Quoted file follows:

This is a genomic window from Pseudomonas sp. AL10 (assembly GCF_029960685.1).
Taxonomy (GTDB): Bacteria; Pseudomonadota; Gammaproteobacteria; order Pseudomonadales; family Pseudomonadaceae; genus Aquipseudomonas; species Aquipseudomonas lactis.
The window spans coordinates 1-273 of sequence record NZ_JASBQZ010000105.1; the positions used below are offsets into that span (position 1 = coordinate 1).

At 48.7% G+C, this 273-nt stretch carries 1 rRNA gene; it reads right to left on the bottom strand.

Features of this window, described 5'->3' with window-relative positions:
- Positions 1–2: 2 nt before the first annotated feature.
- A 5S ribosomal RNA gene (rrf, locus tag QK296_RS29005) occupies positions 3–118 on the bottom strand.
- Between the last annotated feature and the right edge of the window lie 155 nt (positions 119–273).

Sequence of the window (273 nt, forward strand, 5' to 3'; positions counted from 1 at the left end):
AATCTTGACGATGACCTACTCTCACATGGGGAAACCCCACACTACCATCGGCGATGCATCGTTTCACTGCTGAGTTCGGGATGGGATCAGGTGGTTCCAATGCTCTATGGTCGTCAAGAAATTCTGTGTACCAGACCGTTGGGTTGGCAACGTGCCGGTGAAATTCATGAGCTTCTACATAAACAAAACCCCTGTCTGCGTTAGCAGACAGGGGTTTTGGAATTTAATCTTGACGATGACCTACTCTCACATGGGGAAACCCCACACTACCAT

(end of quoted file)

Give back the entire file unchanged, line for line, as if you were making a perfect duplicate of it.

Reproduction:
This is a genomic window from Pseudomonas sp. AL10 (assembly GCF_029960685.1).
Taxonomy (GTDB): Bacteria; Pseudomonadota; Gammaproteobacteria; order Pseudomonadales; family Pseudomonadaceae; genus Aquipseudomonas; species Aquipseudomonas lactis.
The window spans coordinates 1-273 of sequence record NZ_JASBQZ010000105.1; the positions used below are offsets into that span (position 1 = coordinate 1).

At 48.7% G+C, this 273-nt stretch carries 1 rRNA gene; it reads right to left on the bottom strand.

Features of this window, described 5'->3' with window-relative positions:
- Positions 1–2: 2 nt before the first annotated feature.
- A 5S ribosomal RNA gene (rrf, locus tag QK296_RS29005) occupies positions 3–118 on the bottom strand.
- Between the last annotated feature and the right edge of the window lie 155 nt (positions 119–273).

Sequence of the window (273 nt, forward strand, 5' to 3'; positions counted from 1 at the left end):
AATCTTGACGATGACCTACTCTCACATGGGGAAACCCCACACTACCATCGGCGATGCATCGTTTCACTGCTGAGTTCGGGATGGGATCAGGTGGTTCCAATGCTCTATGGTCGTCAAGAAATTCTGTGTACCAGACCGTTGGGTTGGCAACGTGCCGGTGAAATTCATGAGCTTCTACATAAACAAAACCCCTGTCTGCGTTAGCAGACAGGGGTTTTGGAATTTAATCTTGACGATGACCTACTCTCACATGGGGAAACCCCACACTACCAT